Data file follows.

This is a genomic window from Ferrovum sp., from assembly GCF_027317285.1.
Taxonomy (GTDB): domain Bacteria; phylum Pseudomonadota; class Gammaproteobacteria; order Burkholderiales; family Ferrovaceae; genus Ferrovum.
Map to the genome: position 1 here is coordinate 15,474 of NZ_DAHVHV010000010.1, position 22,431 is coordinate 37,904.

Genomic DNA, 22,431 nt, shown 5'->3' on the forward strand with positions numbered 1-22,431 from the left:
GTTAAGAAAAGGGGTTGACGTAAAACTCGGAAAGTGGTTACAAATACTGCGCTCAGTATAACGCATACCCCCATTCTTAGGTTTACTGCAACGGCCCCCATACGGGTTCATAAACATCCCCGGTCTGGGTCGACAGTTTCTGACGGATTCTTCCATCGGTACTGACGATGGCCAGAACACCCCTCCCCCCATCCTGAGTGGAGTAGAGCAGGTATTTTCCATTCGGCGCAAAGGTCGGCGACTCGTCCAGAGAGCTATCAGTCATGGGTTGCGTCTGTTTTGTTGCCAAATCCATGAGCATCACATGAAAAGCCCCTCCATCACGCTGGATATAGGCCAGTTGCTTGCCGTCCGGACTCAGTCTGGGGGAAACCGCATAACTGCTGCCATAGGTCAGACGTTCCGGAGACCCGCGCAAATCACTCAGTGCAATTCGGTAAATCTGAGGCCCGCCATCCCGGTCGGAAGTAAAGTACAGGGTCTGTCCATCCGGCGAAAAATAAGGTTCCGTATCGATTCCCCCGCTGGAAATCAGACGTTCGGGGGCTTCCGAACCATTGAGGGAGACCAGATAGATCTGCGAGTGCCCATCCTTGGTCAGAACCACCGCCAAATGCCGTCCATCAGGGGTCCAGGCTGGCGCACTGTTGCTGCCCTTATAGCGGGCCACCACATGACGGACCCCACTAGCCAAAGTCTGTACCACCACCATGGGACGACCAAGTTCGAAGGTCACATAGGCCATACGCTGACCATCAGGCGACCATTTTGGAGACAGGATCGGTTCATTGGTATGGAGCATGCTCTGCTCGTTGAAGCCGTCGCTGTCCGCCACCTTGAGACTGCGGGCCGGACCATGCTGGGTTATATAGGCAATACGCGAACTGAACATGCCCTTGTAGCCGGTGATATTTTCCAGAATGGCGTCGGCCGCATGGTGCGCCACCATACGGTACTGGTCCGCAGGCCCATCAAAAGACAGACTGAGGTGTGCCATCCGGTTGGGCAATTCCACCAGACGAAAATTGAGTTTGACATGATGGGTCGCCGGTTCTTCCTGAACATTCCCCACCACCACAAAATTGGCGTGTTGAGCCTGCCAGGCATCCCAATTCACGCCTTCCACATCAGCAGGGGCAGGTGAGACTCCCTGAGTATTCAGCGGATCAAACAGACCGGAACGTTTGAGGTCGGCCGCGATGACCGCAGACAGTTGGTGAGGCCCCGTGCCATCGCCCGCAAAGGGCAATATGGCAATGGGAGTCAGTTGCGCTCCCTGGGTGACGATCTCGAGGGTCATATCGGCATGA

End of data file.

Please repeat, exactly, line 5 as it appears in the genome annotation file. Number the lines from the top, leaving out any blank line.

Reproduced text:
GTTAAGAAAAGGGGTTGACGTAAAACTCGGAAAGTGGTTACAAATACTGCGCTCAGTATAACGCATACCCCCATTCTTAGGTTTACTGCAACGGCCCCCATACGGGTTCATAAACATCCCCGGTCTGGGTCGACAGTTTCTGACGGATTCTTCCATCGGTACTGACGATGGCCAGAACACCCCTCCCCCCATCCTGAGTGGAGTAGAGCAGGTATTTTCCATTCGGCGCAAAGGTCGGCGACTCGTCCAGAGAGCTATCAGTCATGGGTTGCGTCTGTTTTGTTGCCAAATCCATGAGCATCACATGAAAAGCCCCTCCATCACGCTGGATATAGGCCAGTTGCTTGCCGTCCGGACTCAGTCTGGGGGAAACCGCATAACTGCTGCCATAGGTCAGACGTTCCGGAGACCCGCGCAAATCACTCAGTGCAATTCGGTAAATCTGAGGCCCGCCATCCCGGTCGGAAGTAAAGTACAGGGTCTGTCCATCCGGCGAAAAATAAGGTTCCGTATCGATTCCCCCGCTGGAAATCAGACGTTCGGGGGCTTCCGAACCATTGAGGGAGACCAGATAGATCTGCGAGTGCCCATCCTTGGTCAGAACCACCGCCAAATGCCGTCCATCAGGGGTCCAGGCTGGCGCACTGTTGCTGCCCTTATAGCGGGCCACCACATGACGGACCCCACTAGCCAAAGTCTGTACCACCACCATGGGACGACCAAGTTCGAAGGTCACATAGGCCATACGCTGACCATCAGGCGACCATTTTGGAGACAGGATCGGTTCATTGGTATGGAGCATGCTCTGCTCGTTGAAGCCGTCGCTGTCCGCCACCTTGAGACTGCGGGCCGGACCATGCTGGGTTATATAGGCAATACGCGAACTGAACATGCCCTTGTAGCCGGTGATATTTTCCAGAATGGCGTCGGCCGCATGGTGCGCCACCATACGGTACTGGTCCGCAGGCCCATCAAAAGACAGACTGAGGTGTGCCATCCGGTTGGGCAATTCCACCAGACGAAAATTGAGTTTGACATGATGGGTCGCCGGTTCTTCCTGAACATTCCCCACCACCACAAAATTGGCGTGTTGAGCCTGCCAGGCATCCCAATTCACGCCTTCCACATCAGCAGGGGCAGGTGAGACTCCCTGAGTATTCAGCGGATCAAACAGACCGGAACGTTTGAGGTCGGCCGCGATGACCGCAGACAGTTGGTGAGGCCCCGTGCCATCGCCCGCAAAGGGCAATATGGCAATGGGAGTCAGTTGCGCTCCCTGGGTGACGATCTCGAGGGTCATATCGGCATGA